Monday, April 6, 2009
Ingrid Fliter gives uneven recital for Portland Piano International
When a pianist places a score in the piano (on the inner frame) as sort of a security blanket for an important piano recital, I become suspicious and begin to wonder what might be wrong. That was a recurring theme running loose in my noggin during Ingrid Fliter’s concert on Sunday afternoon (April 5) at the Newmark Theatre as part of the Portland Piano International recital series. Fliter, the 2006 winner of the Gilmore Artist Award (with its $600,000 in monies) has established herself as one of the world’s preeminent pianists, but on Sunday afternoon she delivered a concert that was subpar for the most part.
The entire affair got off to good start with a nuanced performance of Bach’s “Italian Concerto” in F Major (BWV 971). Yet in the faster passages Fliter often would tap her shoes on the floor. She did turn a page on her Bach score, but didn’t seem to refer to it all that much.
After the Bach came a series of Chopin waltzes, six in all: the Waltz in C-sharp minor (Op. 64. No. 2), the “Grande Valse Brilliante” in A-flat Major (Op. 34, No 1), the Waltz in F minor (Op. posth.), the Waltz in A minor (Op. posth.), and the Grande Valse Brillante in E-flat Major (Op. 18). Fliter played these pieces very smoothly with a lot of control and very little flair. None of them stood out all that much and in the third waltz (the one in F minor), she seemed to have a lapse and replay a phrase.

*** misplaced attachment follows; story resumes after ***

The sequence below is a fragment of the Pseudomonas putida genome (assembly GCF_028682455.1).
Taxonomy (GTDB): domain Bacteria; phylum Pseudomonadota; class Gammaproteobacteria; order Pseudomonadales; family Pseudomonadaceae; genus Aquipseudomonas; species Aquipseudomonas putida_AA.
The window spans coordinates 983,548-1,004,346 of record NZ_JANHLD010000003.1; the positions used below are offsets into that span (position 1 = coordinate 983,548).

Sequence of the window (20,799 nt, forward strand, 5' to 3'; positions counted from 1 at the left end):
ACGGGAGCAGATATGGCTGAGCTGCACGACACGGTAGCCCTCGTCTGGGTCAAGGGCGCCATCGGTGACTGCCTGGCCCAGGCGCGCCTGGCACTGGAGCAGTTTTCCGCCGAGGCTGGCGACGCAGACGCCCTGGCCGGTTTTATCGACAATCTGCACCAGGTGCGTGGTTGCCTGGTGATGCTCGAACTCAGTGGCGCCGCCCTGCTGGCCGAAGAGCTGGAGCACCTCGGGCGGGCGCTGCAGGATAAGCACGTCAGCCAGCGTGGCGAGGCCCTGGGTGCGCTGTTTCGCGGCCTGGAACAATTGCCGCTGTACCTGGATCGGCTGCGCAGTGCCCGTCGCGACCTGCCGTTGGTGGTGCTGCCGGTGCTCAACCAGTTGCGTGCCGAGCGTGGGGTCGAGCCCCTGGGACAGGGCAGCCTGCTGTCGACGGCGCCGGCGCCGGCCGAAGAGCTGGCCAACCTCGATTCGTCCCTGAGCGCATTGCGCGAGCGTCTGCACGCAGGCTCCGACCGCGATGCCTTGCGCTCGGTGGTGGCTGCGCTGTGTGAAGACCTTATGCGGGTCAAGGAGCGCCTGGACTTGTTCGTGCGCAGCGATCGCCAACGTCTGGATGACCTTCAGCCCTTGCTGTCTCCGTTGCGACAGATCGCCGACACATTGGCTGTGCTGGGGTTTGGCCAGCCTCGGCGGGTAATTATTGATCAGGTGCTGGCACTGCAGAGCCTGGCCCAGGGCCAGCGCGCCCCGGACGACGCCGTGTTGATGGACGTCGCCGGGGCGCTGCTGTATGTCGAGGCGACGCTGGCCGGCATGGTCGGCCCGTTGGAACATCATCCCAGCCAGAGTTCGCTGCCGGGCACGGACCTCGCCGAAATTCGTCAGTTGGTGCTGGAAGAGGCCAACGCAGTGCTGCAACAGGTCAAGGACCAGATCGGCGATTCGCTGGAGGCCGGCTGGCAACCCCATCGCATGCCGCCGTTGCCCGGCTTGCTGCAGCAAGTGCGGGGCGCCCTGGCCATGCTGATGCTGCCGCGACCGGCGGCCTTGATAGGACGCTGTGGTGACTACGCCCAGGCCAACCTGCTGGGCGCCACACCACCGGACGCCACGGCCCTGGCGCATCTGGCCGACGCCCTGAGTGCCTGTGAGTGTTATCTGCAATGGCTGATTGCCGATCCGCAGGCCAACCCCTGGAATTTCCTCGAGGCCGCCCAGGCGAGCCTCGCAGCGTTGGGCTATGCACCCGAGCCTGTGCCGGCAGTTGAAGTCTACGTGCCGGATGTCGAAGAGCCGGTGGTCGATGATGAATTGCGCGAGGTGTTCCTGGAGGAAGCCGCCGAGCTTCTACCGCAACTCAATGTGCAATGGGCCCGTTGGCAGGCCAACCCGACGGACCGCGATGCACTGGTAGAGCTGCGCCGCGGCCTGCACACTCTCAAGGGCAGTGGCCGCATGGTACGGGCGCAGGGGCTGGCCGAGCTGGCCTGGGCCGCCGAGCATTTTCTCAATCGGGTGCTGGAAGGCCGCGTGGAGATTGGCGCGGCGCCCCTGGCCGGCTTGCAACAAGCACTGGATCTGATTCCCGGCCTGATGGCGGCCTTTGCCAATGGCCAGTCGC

For the second half of the program, Filter performed Schumann’s “Symphonic Etudes” in C-sharp minor (Op. 13). She showed a lot more freedom of expression in the first half of this long set of etudes and variations. The pieces had drama, but I wasn’t convinced of the overall arc of her interpretation. And again, in the midst of this complex work, and despite having the score in the piano, Fliter suffered a memory lapse that caused her to replay a phrase.
The finale was exuberant and grand, and the audience responded with loud applause, but they didn't jump out of their seats. Fliter returned and gave two encores: a Schubert “Impromptu” and another Chopin waltz.
Overall, though, I wonder what may be bothering Fliter. I heard her a year ago with the Oregon Symphony, and she was superb (see my review here), but this recital seemed subpar.